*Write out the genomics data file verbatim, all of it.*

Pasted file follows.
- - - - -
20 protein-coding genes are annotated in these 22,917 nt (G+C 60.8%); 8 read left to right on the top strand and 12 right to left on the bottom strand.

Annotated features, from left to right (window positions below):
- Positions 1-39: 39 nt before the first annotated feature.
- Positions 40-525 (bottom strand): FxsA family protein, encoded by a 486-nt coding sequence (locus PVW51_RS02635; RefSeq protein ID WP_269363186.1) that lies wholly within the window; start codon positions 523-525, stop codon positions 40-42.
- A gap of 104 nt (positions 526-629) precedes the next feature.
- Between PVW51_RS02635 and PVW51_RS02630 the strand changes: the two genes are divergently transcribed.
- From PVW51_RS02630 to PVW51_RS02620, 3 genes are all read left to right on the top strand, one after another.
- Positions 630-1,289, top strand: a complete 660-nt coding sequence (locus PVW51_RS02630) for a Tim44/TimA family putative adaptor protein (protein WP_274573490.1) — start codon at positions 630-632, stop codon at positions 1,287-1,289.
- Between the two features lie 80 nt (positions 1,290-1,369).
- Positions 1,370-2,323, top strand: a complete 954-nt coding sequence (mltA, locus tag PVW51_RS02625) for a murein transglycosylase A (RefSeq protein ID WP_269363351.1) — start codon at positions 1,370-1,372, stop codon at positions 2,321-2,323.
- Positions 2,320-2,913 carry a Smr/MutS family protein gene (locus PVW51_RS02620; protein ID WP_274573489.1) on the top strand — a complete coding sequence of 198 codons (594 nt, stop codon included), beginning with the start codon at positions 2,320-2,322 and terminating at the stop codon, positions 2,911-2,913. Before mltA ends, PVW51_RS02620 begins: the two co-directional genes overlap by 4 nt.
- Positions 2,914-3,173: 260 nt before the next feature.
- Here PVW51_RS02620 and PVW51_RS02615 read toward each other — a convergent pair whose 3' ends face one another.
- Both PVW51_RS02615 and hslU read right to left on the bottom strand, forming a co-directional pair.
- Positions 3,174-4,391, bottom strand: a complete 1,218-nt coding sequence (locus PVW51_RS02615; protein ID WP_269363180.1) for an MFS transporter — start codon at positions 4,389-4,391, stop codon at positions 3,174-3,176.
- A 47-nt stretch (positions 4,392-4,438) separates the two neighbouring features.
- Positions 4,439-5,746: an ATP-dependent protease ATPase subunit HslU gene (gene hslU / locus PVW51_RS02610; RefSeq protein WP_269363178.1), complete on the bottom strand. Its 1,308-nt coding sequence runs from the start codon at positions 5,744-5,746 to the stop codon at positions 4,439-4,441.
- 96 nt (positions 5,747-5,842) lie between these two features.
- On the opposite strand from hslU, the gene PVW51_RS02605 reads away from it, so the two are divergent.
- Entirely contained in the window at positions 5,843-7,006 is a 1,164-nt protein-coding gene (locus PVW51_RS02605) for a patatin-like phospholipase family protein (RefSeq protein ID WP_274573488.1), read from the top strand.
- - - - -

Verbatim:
20 protein-coding genes are annotated in these 22,917 nt (G+C 60.8%); 8 read left to right on the top strand and 12 right to left on the bottom strand.

Annotated features, from left to right (window positions below):
- Positions 1-39: 39 nt before the first annotated feature.
- Positions 40-525 (bottom strand): FxsA family protein, encoded by a 486-nt coding sequence (locus PVW51_RS02635; RefSeq protein ID WP_269363186.1) that lies wholly within the window; start codon positions 523-525, stop codon positions 40-42.
- A gap of 104 nt (positions 526-629) precedes the next feature.
- Between PVW51_RS02635 and PVW51_RS02630 the strand changes: the two genes are divergently transcribed.
- From PVW51_RS02630 to PVW51_RS02620, 3 genes are all read left to right on the top strand, one after another.
- Positions 630-1,289, top strand: a complete 660-nt coding sequence (locus PVW51_RS02630) for a Tim44/TimA family putative adaptor protein (protein WP_274573490.1) — start codon at positions 630-632, stop codon at positions 1,287-1,289.
- Between the two features lie 80 nt (positions 1,290-1,369).
- Positions 1,370-2,323, top strand: a complete 954-nt coding sequence (mltA, locus tag PVW51_RS02625) for a murein transglycosylase A (RefSeq protein ID WP_269363351.1) — start codon at positions 1,370-1,372, stop codon at positions 2,321-2,323.
- Positions 2,320-2,913 carry a Smr/MutS family protein gene (locus PVW51_RS02620; protein ID WP_274573489.1) on the top strand — a complete coding sequence of 198 codons (594 nt, stop codon included), beginning with the start codon at positions 2,320-2,322 and terminating at the stop codon, positions 2,911-2,913. Before mltA ends, PVW51_RS02620 begins: the two co-directional genes overlap by 4 nt.
- Positions 2,914-3,173: 260 nt before the next feature.
- Here PVW51_RS02620 and PVW51_RS02615 read toward each other — a convergent pair whose 3' ends face one another.
- Both PVW51_RS02615 and hslU read right to left on the bottom strand, forming a co-directional pair.
- Positions 3,174-4,391, bottom strand: a complete 1,218-nt coding sequence (locus PVW51_RS02615; protein ID WP_269363180.1) for an MFS transporter — start codon at positions 4,389-4,391, stop codon at positions 3,174-3,176.
- A 47-nt stretch (positions 4,392-4,438) separates the two neighbouring features.
- Positions 4,439-5,746: an ATP-dependent protease ATPase subunit HslU gene (gene hslU / locus PVW51_RS02610; RefSeq protein WP_269363178.1), complete on the bottom strand. Its 1,308-nt coding sequence runs from the start codon at positions 5,744-5,746 to the stop codon at positions 4,439-4,441.
- 96 nt (positions 5,747-5,842) lie between these two features.
- On the opposite strand from hslU, the gene PVW51_RS02605 reads away from it, so the two are divergent.
- Entirely contained in the window at positions 5,843-7,006 is a 1,164-nt protein-coding gene (locus PVW51_RS02605) for a patatin-like phospholipase family protein (RefSeq protein ID WP_274573488.1), read from the top strand.